Selke Trophy winner Bergeron is arguably the best second-line center in the league, a possession monster who drives play quickly and efficiently out of Boston's zone. Krejci is a solid, if unglamorous No. 1, always reliable without the puck when his offense dries up. Soderberg has tremendous potential. His big body and great offensive instincts could make him an impact player as he gains more experience. Campbell needs to bear down in the circle, but he's a diligent depth forward and a terrific penalty killer.
Despite a clear difference in production, there's no denying that Toews rivals Crosby as the league's top center. He won 884 draws last year, trailing only Bergeron and Antoine Vermette, and can carry the offense. Richards is the latest to try to fill the second-line job, but his playmaking sets him apart from the other pretenders. Shaw is developing nicely in his role, especially with his play away from the puck, and Kruger brings speed and efficiency in the circle (56.7%).
Back to full health, Stamkos should regain his standing as the most dangerous sniper down the middle. Johnson is coming off a Calder-finalist campaign, but has to prove he can avoid the sophomore slump, as does Killorn. Boyle was a terrific add in the off-season, giving the center corps the size it lacked, along with a great penalty killing presence and a strong record on the draw (52.9%).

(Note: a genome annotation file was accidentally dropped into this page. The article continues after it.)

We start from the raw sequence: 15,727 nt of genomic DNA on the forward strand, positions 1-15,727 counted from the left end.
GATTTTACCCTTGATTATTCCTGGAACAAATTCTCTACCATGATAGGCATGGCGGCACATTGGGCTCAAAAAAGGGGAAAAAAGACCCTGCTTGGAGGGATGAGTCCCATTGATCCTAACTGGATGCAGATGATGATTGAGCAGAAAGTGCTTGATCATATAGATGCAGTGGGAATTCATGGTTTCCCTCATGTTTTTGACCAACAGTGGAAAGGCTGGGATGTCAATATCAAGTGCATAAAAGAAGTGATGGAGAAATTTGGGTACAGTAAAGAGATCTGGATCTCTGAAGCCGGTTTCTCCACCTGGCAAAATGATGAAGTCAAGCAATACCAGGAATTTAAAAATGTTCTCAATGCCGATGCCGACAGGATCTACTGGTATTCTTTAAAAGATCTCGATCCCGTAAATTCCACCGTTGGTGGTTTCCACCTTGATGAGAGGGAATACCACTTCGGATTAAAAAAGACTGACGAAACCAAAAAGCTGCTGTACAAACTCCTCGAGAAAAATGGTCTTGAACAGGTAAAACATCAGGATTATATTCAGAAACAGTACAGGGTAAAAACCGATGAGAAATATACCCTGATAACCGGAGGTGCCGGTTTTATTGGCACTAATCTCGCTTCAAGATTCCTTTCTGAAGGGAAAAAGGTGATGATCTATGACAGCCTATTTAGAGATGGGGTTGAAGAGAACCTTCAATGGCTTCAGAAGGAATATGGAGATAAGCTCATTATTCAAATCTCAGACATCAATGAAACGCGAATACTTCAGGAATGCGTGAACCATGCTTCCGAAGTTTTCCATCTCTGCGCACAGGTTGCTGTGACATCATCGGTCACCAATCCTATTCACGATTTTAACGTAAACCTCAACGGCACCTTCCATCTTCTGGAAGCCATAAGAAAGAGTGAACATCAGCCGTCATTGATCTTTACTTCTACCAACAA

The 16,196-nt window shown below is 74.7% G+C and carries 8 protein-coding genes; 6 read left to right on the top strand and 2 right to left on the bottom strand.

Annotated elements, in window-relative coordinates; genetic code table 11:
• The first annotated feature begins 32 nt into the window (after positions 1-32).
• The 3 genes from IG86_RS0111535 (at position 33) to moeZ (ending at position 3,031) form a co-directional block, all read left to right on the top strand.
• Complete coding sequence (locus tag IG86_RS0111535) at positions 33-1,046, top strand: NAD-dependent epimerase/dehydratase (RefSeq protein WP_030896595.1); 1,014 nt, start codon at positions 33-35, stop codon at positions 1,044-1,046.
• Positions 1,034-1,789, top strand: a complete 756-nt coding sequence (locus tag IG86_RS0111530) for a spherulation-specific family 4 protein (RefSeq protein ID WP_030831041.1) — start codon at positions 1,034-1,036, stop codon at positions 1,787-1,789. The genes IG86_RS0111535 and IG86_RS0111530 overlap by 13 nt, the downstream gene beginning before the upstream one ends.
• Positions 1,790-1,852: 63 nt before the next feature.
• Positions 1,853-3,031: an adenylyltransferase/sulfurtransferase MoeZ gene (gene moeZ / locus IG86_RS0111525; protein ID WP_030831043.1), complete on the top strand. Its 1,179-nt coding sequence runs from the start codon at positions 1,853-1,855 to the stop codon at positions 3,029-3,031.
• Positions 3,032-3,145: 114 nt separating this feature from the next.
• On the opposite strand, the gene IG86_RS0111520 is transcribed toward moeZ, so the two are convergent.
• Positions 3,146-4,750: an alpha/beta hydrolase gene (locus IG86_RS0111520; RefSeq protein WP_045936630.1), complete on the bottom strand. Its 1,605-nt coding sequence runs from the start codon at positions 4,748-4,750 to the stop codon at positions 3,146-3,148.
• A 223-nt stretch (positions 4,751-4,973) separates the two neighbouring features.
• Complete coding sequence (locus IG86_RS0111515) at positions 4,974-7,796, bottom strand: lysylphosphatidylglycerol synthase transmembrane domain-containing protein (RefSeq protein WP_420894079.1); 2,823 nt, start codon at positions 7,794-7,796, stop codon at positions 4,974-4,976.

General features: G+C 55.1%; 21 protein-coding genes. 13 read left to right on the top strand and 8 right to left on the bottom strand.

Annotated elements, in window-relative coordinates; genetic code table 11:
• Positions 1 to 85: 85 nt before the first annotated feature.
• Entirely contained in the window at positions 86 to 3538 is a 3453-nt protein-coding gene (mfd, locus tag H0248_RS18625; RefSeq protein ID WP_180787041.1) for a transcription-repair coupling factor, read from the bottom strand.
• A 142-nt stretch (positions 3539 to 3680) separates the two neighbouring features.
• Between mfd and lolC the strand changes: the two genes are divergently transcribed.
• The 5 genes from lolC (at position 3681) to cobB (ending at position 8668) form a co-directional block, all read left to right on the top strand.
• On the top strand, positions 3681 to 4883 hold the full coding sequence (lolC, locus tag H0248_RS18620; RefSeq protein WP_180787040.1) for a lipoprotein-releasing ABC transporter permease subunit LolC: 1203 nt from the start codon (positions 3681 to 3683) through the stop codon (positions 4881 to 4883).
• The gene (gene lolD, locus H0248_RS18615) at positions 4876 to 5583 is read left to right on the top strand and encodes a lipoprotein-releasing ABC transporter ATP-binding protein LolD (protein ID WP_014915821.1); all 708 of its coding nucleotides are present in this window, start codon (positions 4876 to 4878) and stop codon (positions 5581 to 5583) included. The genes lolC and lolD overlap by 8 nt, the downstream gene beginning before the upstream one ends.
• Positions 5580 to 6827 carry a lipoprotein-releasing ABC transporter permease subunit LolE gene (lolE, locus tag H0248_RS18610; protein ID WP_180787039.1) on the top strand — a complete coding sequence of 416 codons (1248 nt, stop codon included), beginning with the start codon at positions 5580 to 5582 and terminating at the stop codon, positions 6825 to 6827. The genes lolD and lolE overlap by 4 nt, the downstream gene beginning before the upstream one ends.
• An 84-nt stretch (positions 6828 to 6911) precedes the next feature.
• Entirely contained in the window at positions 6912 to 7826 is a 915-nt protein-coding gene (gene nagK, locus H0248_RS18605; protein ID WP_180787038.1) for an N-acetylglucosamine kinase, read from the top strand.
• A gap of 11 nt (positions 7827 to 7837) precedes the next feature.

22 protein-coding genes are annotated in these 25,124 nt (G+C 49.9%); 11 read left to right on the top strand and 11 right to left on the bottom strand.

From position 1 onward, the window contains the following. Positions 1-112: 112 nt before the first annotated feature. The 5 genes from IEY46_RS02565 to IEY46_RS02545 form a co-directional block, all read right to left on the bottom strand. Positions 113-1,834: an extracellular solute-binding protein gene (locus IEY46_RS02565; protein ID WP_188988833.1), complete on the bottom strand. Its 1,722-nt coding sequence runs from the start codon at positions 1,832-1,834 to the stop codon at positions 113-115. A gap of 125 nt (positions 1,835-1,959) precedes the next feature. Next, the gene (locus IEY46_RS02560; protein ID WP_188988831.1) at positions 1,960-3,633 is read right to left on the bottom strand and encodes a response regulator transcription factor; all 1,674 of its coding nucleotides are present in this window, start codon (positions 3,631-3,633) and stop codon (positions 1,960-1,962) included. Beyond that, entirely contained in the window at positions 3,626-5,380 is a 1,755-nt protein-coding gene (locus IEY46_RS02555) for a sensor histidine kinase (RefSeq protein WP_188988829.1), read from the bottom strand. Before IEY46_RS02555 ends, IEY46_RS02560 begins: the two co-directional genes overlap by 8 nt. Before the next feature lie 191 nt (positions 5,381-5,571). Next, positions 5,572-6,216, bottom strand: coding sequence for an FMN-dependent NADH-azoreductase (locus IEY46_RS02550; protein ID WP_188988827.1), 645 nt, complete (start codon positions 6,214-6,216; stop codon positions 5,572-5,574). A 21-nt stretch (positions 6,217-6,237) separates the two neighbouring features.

Surprisingly, the 'Canes posted the fourth-best team face-off performance at 52.6%. They'll miss Manny Malhotra and his team-high 59.6% mark at the dots, but McClement, who was Toronto's top face-off man, should be able to fill in. The Staals are coming off a down season in which their play suffered both with and without the puck, but they have the size, skill and experience to turn things around. Lindholm is a smart, two-way talent who could take a big step forward in his development this season.